Snyder’s book is specifically designed to speak to those students, helping them understand the rigors and complexity of higher education to further their odds of success. Whether community college students are looking at those years as a means to prepare directly for a career or take their education to the next level, students will get plenty of good information from this guide. Snyder said the book was created for students, parents and career-changers, but can also be useful for college advisors, employers and others in the workforce. The purpose of the book is to give readers an “inside look” at the community college network, to help them navigate their own school more clearly.
In addition to the lower cost, Snyder states in his book that students benefit from the teaching focus at community colleges. Students at these schools typically have a greater opportunity to connect with professors, who offer mentoring in addition to class instruction. In contrast, large research universities do not generally offer that personal approach to education, and students are often left to work through complex material from labs and lectures on their own. For students that need a more personal approach, the community college environment may be more conducive to success, at least during the first two years of higher education.
Snyder also advocates in his book for beginning a bachelor degree program at a community college, with the intention of transferring to a university or four-year college after two years. Snyder says the acceptance of community college credits is becoming a state responsibility, which is good news for students who are worried about transferring all of their community college credits to a four-year school. Snyder believes the model of the future is guaranteed admission into a four-year school with an associate degree and acceptable GPA from a community college.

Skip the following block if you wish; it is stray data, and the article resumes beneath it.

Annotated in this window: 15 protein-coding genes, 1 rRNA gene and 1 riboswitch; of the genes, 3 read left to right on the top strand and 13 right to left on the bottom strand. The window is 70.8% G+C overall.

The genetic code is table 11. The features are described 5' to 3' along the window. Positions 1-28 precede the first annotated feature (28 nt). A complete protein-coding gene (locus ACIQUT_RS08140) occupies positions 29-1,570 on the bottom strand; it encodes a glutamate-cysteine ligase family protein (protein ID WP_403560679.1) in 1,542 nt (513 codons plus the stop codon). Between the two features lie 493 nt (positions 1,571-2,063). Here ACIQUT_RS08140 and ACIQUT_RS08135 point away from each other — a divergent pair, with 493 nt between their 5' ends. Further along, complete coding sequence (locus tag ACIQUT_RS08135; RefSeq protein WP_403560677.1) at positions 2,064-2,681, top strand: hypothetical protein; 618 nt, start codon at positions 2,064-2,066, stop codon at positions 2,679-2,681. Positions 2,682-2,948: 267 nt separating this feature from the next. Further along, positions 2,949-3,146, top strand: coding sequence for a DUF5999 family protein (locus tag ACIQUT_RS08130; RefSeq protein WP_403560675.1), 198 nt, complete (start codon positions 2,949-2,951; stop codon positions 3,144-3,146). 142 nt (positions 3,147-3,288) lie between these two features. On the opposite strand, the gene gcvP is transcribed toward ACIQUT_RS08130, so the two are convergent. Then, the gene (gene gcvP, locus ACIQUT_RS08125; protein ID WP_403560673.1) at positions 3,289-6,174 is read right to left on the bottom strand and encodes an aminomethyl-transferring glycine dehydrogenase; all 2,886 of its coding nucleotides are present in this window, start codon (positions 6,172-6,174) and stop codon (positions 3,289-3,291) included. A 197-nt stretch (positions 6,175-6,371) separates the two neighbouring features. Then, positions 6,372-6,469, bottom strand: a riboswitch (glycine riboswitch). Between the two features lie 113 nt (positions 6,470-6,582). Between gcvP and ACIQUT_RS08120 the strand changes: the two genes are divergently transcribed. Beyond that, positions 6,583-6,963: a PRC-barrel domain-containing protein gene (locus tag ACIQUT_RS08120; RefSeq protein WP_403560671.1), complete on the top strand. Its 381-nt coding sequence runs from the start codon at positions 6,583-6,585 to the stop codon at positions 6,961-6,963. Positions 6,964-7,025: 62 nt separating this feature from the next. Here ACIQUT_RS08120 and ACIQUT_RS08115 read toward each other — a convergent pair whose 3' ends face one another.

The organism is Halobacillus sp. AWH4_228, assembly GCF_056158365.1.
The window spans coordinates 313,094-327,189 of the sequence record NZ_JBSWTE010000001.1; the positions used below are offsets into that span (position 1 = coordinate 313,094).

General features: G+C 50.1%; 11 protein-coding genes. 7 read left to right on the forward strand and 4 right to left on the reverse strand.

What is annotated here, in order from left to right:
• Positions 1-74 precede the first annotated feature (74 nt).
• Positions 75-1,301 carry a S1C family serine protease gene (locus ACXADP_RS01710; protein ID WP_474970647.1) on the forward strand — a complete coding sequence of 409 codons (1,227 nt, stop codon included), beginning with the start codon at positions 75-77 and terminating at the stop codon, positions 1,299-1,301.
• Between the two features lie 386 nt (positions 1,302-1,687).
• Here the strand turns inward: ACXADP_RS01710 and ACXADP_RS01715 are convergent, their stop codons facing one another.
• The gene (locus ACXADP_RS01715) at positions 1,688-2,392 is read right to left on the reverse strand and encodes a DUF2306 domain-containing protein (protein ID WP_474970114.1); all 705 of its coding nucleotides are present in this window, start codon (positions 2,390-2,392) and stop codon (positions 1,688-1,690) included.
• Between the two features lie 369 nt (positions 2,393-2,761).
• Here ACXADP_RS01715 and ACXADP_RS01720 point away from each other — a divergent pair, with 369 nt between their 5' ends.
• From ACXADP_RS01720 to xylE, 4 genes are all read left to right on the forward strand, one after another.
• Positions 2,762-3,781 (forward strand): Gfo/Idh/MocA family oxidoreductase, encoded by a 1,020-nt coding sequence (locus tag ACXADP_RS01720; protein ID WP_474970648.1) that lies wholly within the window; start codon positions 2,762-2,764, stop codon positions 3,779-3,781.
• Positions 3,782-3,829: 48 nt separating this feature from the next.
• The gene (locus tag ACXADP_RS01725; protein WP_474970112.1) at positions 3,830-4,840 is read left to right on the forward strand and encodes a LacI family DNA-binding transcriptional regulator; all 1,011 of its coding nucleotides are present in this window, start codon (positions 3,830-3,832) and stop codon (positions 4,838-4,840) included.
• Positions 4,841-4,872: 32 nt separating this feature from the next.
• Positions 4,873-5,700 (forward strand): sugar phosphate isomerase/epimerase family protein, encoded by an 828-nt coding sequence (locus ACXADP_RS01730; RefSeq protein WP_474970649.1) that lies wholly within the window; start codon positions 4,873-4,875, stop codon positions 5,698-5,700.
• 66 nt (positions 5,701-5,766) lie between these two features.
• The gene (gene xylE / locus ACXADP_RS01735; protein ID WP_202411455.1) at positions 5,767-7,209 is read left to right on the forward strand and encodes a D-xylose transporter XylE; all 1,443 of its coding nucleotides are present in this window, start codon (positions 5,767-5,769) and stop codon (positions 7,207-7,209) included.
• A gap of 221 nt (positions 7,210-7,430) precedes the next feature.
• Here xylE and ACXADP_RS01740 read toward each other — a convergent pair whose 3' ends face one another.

More About the Book
“The Community College Career Track: A Guide for High-Schoolers, Career-Changers, Parents and Advisors” is available through Wiley. According to the publisher’s website, the guide also offers advice on saving money in college by earning a two-year degree and launching a well-paying career after graduation. The book also delves into the basics of retraining for second careers, particularly for displaced workers unable to find employment in their current industry. The book places particular emphasis on STEM (science, technology, engineering and mathematics) degrees and healthcare programs at local community colleges.
For students thinking about community college for their higher education needs, Snyder’s book may be just the ticket for preparing for this next step. With plenty of valuable, timely advice, Snyder offers an inside look the community college system to help students of all ages succeed in their two-year degree efforts.